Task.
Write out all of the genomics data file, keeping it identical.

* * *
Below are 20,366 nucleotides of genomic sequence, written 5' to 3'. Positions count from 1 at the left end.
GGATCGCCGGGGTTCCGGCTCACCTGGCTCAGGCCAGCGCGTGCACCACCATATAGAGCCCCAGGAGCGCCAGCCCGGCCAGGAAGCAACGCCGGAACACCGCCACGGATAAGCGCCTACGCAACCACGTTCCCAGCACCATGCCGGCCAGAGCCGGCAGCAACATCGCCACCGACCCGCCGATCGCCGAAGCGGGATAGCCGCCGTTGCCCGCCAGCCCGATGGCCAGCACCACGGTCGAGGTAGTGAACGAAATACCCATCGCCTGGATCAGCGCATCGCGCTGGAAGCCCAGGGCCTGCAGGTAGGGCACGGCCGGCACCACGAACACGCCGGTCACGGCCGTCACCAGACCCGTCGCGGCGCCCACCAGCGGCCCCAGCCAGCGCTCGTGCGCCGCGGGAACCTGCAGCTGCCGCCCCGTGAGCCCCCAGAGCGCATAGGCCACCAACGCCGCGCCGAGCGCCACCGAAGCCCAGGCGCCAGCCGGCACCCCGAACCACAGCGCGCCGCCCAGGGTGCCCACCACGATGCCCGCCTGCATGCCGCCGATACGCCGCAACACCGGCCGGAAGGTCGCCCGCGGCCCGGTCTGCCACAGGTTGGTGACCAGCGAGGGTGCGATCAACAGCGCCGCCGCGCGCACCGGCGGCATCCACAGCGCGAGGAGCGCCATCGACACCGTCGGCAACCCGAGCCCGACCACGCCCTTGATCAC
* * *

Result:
Below are 20,366 nucleotides of genomic sequence, written 5' to 3'. Positions count from 1 at the left end.
GGATCGCCGGGGTTCCGGCTCACCTGGCTCAGGCCAGCGCGTGCACCACCATATAGAGCCCCAGGAGCGCCAGCCCGGCCAGGAAGCAACGCCGGAACACCGCCACGGATAAGCGCCTACGCAACCACGTTCCCAGCACCATGCCGGCCAGAGCCGGCAGCAACATCGCCACCGACCCGCCGATCGCCGAAGCGGGATAGCCGCCGTTGCCCGCCAGCCCGATGGCCAGCACCACGGTCGAGGTAGTGAACGAAATACCCATCGCCTGGATCAGCGCATCGCGCTGGAAGCCCAGGGCCTGCAGGTAGGGCACGGCCGGCACCACGAACACGCCGGTCACGGCCGTCACCAGACCCGTCGCGGCGCCCACCAGCGGCCCCAGCCAGCGCTCGTGCGCCGCGGGAACCTGCAGCTGCCGCCCCGTGAGCCCCCAGAGCGCATAGGCCACCAACGCCGCGCCGAGCGCCACCGAAGCCCAGGCGCCAGCCGGCACCCCGAACCACAGCGCGCCGCCCAGGGTGCCCACCACGATGCCCGCCTGCATGCCGCCGATACGCCGCAACACCGGCCGGAAGGTCGCCCGCGGCCCGGTCTGCCACAGGTTGGTGACCAGCGAGGGTGCGATCAACAGCGCCGCCGCGCGCACCGGCGGCATCCACAGCGCGAGGAGCGCCATCGACACCGTCGGCAACCCGAGCCCGACCACGCCCTTGATCAC